Part of the reason for this is that my own “breaking into the business” story is so unusual.  My first video game project happened to be a triple-A blockbuster (God of War from Sony Interactive), The logo of the original God of War video game from Sony Interactive Entertainment. Game music composer Winifred Phillips was a member of the music composition team for this video game.and I was able to land the gig because an example of my work landed on the desk of a music supervisor for the project at exactly the right time.  What are the chances of that?  It’s akin to being struck by lightning, and I certainly can’t advise young composers to depend on that kind of lightning to strike.  But I don’t want to leave hopeful young composers in the lurch either.

So every year, I revisit the subject, trying to learn what helpful advice might be offered by virtue of the common wisdom that exists at the time.  In expert articles and community posts, the subject is ceaselessly examined and reconsidered.  It’s an evolving conversation that shifts in subtle but appreciable ways from year to year.  So this is the 2021 edition, in which I share the interesting observations I’ve gathered from online sources during the previous year.  Hopefully, this article will provide some guidance and support for those who are embarking on their own game music careers. But first, in case anyone might like to hear a fuller retelling of my own “breaking into the business” story, here’s an interview I gave in 2011 with GameSpot in which I recount how I landed my first gig.  The relevant discussion begins at 4 minutes and 15 seconds:

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Resources for Video Game Music Composers: The Big List 2020

This photo shows video game composer Winifred Phillips working in her music production studio. Phillips has composed music for titles in five of the most popular franchises in gaming (Assassin's Creed, God of War, Total War, The Sims, LittleBigPlanet).

By Winifred Phillips | Contact | Follow

Hello there!  I’m videogame composer Winifred Phillips, and it’s time once again for our yearly collection of top resources for game audio practitioners!  The following article contains an expanded and updated collection of links on an assortment of subjects important to the game audio community.  We kick things off with a list of concert tours and annual game music events.  After that, we check out the online game audio communities that we can join for support and assistance.  We’ll take a look at the software applications currently in use by game audio pros.  Finally, we’ll look at what’s going on in the world of game audio conferences and academia.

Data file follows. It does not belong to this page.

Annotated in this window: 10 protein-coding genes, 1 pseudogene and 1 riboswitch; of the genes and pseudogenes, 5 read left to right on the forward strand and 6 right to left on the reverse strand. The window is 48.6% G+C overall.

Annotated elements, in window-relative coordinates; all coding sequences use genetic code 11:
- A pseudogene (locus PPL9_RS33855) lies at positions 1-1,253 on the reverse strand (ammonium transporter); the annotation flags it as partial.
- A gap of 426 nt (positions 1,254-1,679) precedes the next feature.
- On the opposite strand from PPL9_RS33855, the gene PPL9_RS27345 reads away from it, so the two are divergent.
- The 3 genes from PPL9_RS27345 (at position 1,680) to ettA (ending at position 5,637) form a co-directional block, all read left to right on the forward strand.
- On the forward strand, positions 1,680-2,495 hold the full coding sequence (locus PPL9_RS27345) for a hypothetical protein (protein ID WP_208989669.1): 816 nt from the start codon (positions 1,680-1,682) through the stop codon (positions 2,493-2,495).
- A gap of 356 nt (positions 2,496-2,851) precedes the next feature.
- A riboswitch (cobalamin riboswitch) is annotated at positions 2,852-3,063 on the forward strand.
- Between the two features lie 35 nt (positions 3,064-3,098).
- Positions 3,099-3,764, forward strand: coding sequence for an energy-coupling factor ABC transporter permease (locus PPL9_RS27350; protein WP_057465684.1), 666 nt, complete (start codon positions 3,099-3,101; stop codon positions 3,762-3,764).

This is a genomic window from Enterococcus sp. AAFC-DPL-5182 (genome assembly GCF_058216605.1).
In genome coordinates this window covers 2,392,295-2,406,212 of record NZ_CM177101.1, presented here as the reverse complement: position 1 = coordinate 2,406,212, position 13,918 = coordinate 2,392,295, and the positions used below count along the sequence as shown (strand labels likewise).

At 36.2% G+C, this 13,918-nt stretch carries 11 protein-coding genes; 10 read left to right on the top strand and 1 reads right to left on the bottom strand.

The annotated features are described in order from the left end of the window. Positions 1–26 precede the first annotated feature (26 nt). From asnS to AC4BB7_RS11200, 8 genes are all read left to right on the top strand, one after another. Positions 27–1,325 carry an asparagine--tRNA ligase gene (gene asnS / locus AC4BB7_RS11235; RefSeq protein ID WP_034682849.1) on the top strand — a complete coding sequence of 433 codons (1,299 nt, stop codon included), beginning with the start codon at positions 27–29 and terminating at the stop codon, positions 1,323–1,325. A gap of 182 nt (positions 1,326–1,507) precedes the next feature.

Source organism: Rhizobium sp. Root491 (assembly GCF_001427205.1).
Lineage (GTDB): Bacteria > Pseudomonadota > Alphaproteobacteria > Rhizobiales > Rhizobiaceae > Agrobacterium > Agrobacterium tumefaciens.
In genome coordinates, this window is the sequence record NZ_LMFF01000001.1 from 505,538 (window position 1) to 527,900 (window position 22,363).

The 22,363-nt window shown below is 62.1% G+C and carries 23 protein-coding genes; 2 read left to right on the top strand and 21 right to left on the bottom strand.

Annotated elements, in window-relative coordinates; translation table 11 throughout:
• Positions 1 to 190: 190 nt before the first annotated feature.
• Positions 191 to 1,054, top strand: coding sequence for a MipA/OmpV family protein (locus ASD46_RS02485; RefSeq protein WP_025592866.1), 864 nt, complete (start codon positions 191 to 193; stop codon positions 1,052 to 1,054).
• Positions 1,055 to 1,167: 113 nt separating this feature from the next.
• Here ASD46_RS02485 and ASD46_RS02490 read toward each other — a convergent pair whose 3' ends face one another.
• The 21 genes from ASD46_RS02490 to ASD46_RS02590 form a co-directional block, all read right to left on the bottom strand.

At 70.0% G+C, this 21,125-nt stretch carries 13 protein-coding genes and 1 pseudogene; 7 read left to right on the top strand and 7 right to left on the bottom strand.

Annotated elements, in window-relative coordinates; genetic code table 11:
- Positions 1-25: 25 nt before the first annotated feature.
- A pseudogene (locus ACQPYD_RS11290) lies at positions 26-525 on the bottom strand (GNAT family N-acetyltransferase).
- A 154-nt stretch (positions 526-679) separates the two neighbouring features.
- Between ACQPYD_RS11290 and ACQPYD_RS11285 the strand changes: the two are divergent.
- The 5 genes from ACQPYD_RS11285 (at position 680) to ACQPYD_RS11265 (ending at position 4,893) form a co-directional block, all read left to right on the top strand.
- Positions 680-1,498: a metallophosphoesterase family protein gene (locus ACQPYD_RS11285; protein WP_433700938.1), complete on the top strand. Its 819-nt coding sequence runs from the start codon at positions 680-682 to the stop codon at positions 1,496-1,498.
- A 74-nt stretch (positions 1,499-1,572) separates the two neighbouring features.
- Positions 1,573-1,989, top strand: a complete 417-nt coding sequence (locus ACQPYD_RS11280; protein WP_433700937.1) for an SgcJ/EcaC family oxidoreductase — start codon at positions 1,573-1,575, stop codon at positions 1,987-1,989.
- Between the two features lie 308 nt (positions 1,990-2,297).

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Video game music composer gives lecture at the Library of Congress

Photo of video game music composer Winifred Phillips giving a lecture at the Library of Congress (Whittall Pavilion, Thomas Jefferson Building, Washington DC). Winifred Phillips' lecture was the first video game music composition lecture given at the Library of Congress.

By Winifred Phillips | Contact | Follow

On April 6th I was honored to give a lecture at the Thomas Jefferson Building of the Library of Congress in Washington DC (pictured right).  As a video game composer, I’d been invited to speak by the Music Division of the Library of Congress.  I’d be delivering the concluding presentation during their Popular video game music composer Winifred Phillips is here shown outside the Thomas Jefferson Building (Library of Congress, Washington DC), where she gave the first-ever video game music composition lecture at the invitation of the music division of the Library of Congress.premiere event celebrating popular video game music.  My lecture would be the very first video game music composition lecture ever given at the Library of Congress.  I was both honored and humbled to accept the invitation and have my lecture included in the 2018-2019 season of concerts and symposia from the Library of Congress.

In my presentation, I included many topics that I’ve written about in previous articles.  My lecture topics included horizontal resequencing, vertical layering, and interactive MIDI-based composition. I explored the various roles that music has played in famous games from the earliest days of game design (like Frogger and Ballblazer).  I also discussed how music has been implemented in some of the awesome games from the modern era (like one of my own projects, Assassin’s Creed Liberation).

My lecture was supported by a full house in the Whittall Pavilion at the Library of Congress. The audience gave me both a warm welcome and lots of great questions following the conclusion of my lecture.  Afterwards, the discussion continued during a book signing event that was kindly hosted by the Library of Congress shop.  During the book signing event, I was pleased to sign copies of my book A Composer’s Guide to Game Music. I also got to talk personally with quite a few audience members.  Such an engaging and insightful crowd!  It was a pleasure getting to know these lovely people.  I really enjoyed the lively conversation – I had the best time!!

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Video Game Music Concert Tours